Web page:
Where Do I Take My Career? (Giveaway!)
Author: Shannon Miller Lifestyle
September 10, 2012Guest Article by: Erin Flynn Jay
Working mothers need periodically to evaluate their careers and determine their best growth opportunities.
This decade, more working mothers will be seen altering their jobs to allow more time for their families. How can the two trends happen? With superb technology available, women can complete training on their own time, work from their homes, and spend less time commuting or office dwelling.
Do you know where your career is headed?
Are you a working mother going through the motions on the job? Or do you have a set career plan? Is a corporate role or entrepreneurship right for you?
Times have changed and will continue to do so. In the Great Recession, three-quarters of the eight million jobs lost had been held by men. The worst-hit industries were predominantly male: construction, manufacturing, and finance. In 2010, for the first time in US history, the workforce tipped toward women, who hold a majority of the nation’s jobs.
In the aftermath of the Great Recession, men’s and women’s roles have become less defined; so-called traditional male and female roles in the family have become, well, less traditional and more equal when it comes to jobs, household duties, and childcare. With many husbands unemployed, more women have assumed the role of breadwinner, while the number of men tending the home has increased. Stay-at-home men have struggled with this new role and with not being the main source of income. Meanwhile, many women still have to adjust to earning lower wages than men and face a tougher time advancing to the highest positions within a company.
Yet working mothers can work around these obstacles in creative ways. This past year, for example, I evaluated my business services and concluded I would like to expand into ghostwriting books and managing social media for other businesses. Writing this book has certainly opened my eyes to new opportunities and ways to generate additional income. I have enjoyed blogging on working-mother topics and will continue to do so. I plan to attend blogging seminars and workshops to learn more about the trade. I see several more books in my future as well. That is where I predict my career going.
Successful Working Mother Career Example – Nicole Feliciano
Several mothers spoke with me about how they created careers to make more room for their families. Nicole Feliciano, editor and founder of Momtrends.com, left the traditional office environment to create a work experience that was customized for the needs of her family. At first, she started freelancing and was working about 15 hours a week. She added more clients as her first daughter got older and as she became more confident in her parenting skills.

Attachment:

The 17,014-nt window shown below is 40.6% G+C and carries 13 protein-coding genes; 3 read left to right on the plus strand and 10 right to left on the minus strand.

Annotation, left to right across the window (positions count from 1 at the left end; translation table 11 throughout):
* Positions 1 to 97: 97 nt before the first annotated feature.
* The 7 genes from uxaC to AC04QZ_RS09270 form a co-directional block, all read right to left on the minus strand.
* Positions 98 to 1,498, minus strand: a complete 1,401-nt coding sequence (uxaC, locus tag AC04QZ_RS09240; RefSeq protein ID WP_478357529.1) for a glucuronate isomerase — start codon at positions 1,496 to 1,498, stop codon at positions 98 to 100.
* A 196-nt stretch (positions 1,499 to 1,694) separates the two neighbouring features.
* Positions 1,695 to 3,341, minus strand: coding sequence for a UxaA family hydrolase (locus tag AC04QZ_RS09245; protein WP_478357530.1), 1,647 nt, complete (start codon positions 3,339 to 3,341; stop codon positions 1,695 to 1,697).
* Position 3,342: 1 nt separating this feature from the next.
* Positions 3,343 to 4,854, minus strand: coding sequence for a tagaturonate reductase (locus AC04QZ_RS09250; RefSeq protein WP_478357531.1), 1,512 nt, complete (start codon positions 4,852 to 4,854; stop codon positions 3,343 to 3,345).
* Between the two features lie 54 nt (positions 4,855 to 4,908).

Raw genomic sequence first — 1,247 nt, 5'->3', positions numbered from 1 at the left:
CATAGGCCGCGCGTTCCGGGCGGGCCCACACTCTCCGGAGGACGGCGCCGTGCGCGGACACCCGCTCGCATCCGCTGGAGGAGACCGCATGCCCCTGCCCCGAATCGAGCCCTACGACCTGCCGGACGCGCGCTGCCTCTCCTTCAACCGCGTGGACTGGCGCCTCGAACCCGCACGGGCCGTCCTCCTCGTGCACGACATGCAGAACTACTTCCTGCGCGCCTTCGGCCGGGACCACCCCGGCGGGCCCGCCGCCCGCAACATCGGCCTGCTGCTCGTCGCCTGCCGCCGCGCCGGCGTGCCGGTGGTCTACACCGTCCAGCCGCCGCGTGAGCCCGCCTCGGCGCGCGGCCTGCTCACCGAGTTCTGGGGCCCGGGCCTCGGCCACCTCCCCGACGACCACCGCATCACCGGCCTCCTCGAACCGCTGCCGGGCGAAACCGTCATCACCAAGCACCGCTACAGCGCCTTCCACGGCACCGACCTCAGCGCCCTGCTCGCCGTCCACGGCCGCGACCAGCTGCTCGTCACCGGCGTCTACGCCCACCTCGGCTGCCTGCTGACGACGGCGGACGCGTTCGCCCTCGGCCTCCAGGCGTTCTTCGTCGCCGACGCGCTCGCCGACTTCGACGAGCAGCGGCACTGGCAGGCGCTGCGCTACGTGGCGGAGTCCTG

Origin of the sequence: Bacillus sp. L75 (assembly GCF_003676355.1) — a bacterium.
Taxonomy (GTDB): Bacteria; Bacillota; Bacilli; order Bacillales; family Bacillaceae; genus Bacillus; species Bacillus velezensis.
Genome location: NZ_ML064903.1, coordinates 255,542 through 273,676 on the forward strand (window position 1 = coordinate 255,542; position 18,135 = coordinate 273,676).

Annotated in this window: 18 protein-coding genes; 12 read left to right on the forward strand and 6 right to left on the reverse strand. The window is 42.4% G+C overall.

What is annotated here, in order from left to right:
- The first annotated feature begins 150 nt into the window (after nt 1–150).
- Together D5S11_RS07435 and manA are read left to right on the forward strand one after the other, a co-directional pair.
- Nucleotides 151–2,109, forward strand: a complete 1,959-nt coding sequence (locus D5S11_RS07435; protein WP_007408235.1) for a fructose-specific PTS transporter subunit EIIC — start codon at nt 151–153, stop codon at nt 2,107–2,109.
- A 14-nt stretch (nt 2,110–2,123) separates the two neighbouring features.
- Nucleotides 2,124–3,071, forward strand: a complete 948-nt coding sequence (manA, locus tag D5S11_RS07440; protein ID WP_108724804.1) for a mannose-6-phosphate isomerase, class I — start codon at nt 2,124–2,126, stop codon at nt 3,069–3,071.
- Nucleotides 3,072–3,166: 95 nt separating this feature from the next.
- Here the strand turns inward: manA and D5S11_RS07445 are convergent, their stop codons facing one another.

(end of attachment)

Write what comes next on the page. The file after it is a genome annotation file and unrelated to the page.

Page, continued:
Soon, she had ramped up to 20 or more hours a week with deadlines set by her editors! All those deadlines were a big part of the reason she launched her own site. Feliciano wanted to work when and where she wanted. Now as her own boss, she sets her own erratic, crazy schedule. But it works for her.
Follow Your True Calling
Feliciano’s advice? Follow your passions. “If work feels like play, and if you have a great team surrounding you, then it’s a lot easier to live without huge paychecks. When you do encounter success, don’t see it as a fluke – study the cause of the success to see whether you can replicate it,” said Feliciano. “Our event business surprised me with its earning power. If I didn’t take a moment to analyze it, then I might have missed out on a great opportunity.”
Give yourself permission to fail. “Balance, perfection… they don’t exist. Master letting go of your preconceived notions of success. Success for me is about creating a brand that has value.”
About the Author
Erin Flynn Jay is a writer and publicity expert. Since 2001, Erin has been promoting authors of new books and small businesses in all industries. Erin has expertise in successfully obtaining print, online and broadcast media placements for experts and authors. Erin’s articles have appeared in diverse publications including careerbuilder.com, MSN Careers, Brandweek, Costco Connection, Opportunity World, Sales and Marketing Excellence, The New York Enterprise Report and Wealth Manager. Erin received a B.A. in Communication from the University of Scranton in PA and lives in Philadelphia with her family.